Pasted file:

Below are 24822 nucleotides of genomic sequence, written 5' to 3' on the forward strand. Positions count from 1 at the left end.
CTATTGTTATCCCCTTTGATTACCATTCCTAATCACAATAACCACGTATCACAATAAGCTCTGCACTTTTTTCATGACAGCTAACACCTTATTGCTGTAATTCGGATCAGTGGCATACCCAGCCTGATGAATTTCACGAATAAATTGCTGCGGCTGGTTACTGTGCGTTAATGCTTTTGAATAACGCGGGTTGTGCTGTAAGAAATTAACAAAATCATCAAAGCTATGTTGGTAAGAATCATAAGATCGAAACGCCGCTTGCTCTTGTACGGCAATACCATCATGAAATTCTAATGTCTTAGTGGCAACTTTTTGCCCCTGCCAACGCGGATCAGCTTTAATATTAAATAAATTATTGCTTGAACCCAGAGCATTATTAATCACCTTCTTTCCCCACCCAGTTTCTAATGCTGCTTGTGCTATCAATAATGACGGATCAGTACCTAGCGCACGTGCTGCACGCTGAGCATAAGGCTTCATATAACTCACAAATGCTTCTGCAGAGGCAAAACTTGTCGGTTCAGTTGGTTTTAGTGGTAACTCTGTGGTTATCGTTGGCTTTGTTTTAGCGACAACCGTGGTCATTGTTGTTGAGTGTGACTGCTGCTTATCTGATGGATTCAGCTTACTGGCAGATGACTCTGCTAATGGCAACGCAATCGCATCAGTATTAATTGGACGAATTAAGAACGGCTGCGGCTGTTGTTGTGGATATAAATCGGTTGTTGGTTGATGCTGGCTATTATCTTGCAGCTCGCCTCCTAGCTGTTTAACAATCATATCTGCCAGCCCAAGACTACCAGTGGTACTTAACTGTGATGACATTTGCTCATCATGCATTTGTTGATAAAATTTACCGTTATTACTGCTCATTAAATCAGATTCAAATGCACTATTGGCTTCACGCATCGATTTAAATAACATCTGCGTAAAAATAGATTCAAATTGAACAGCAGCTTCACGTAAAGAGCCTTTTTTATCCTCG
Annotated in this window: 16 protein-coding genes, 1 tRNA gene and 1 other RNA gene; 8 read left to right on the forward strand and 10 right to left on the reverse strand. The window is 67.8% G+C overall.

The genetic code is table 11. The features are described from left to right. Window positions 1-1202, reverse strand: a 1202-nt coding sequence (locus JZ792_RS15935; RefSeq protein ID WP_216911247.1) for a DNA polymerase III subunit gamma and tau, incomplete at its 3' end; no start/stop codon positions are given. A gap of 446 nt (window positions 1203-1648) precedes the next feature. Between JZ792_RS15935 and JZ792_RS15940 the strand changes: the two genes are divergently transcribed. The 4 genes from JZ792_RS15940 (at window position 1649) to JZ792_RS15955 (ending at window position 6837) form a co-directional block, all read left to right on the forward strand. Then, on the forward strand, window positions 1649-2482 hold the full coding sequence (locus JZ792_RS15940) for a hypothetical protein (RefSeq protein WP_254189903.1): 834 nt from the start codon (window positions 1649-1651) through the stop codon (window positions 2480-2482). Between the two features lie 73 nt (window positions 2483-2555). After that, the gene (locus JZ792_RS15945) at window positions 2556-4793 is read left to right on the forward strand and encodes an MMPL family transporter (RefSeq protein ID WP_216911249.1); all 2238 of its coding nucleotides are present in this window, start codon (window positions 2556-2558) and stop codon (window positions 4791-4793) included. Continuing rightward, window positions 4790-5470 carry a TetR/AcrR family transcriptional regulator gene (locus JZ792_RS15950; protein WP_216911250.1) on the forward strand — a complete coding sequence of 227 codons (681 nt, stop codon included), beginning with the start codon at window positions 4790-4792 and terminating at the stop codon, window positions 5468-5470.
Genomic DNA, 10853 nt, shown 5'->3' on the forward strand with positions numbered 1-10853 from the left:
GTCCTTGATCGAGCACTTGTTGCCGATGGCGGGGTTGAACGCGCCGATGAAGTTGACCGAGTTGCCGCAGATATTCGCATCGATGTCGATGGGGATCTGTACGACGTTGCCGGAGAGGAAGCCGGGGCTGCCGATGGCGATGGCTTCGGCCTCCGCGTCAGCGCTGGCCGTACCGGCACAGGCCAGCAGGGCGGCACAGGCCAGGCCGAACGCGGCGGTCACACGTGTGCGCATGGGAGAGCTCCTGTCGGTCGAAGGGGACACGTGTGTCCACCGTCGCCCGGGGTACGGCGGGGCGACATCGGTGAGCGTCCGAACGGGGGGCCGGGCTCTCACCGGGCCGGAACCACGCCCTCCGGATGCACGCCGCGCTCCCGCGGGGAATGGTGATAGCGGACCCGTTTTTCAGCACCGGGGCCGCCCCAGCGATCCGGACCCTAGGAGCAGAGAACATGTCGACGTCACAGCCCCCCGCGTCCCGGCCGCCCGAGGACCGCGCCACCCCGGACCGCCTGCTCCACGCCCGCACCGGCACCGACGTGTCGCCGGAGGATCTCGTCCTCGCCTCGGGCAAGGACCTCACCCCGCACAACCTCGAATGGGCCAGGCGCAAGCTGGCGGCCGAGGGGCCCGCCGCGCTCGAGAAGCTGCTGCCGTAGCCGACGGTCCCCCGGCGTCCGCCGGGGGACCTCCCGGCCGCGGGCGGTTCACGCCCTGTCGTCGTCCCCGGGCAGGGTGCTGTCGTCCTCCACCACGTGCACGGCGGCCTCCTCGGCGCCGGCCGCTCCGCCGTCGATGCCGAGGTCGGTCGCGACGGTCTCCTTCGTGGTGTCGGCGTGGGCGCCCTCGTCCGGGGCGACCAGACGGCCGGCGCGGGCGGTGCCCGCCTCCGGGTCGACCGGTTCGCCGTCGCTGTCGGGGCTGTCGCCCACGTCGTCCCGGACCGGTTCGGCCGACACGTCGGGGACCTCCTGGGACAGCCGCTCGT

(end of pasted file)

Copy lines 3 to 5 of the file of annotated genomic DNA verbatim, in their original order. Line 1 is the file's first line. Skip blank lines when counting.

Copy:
Annotated in this window: 16 protein-coding genes, 1 tRNA gene and 1 other RNA gene; 8 read left to right on the forward strand and 10 right to left on the reverse strand. The window is 67.8% G+C overall.

The genetic code is table 11. The features are described from left to right. Window positions 1-1202, reverse strand: a 1202-nt coding sequence (locus JZ792_RS15935; RefSeq protein ID WP_216911247.1) for a DNA polymerase III subunit gamma and tau, incomplete at its 3' end; no start/stop codon positions are given. A gap of 446 nt (window positions 1203-1648) precedes the next feature. Between JZ792_RS15935 and JZ792_RS15940 the strand changes: the two genes are divergently transcribed. The 4 genes from JZ792_RS15940 (at window position 1649) to JZ792_RS15955 (ending at window position 6837) form a co-directional block, all read left to right on the forward strand. Then, on the forward strand, window positions 1649-2482 hold the full coding sequence (locus JZ792_RS15940) for a hypothetical protein (RefSeq protein WP_254189903.1): 834 nt from the start codon (window positions 1649-1651) through the stop codon (window positions 2480-2482). Between the two features lie 73 nt (window positions 2483-2555). After that, the gene (locus JZ792_RS15945) at window positions 2556-4793 is read left to right on the forward strand and encodes an MMPL family transporter (RefSeq protein ID WP_216911249.1); all 2238 of its coding nucleotides are present in this window, start codon (window positions 2556-2558) and stop codon (window positions 4791-4793) included. Continuing rightward, window positions 4790-5470 carry a TetR/AcrR family transcriptional regulator gene (locus JZ792_RS15950; protein WP_216911250.1) on the forward strand — a complete coding sequence of 227 codons (681 nt, stop codon included), beginning with the start codon at window positions 4790-4792 and terminating at the stop codon, window positions 5468-5470.
Genomic DNA, 10853 nt, shown 5'->3' on the forward strand with positions numbered 1-10853 from the left: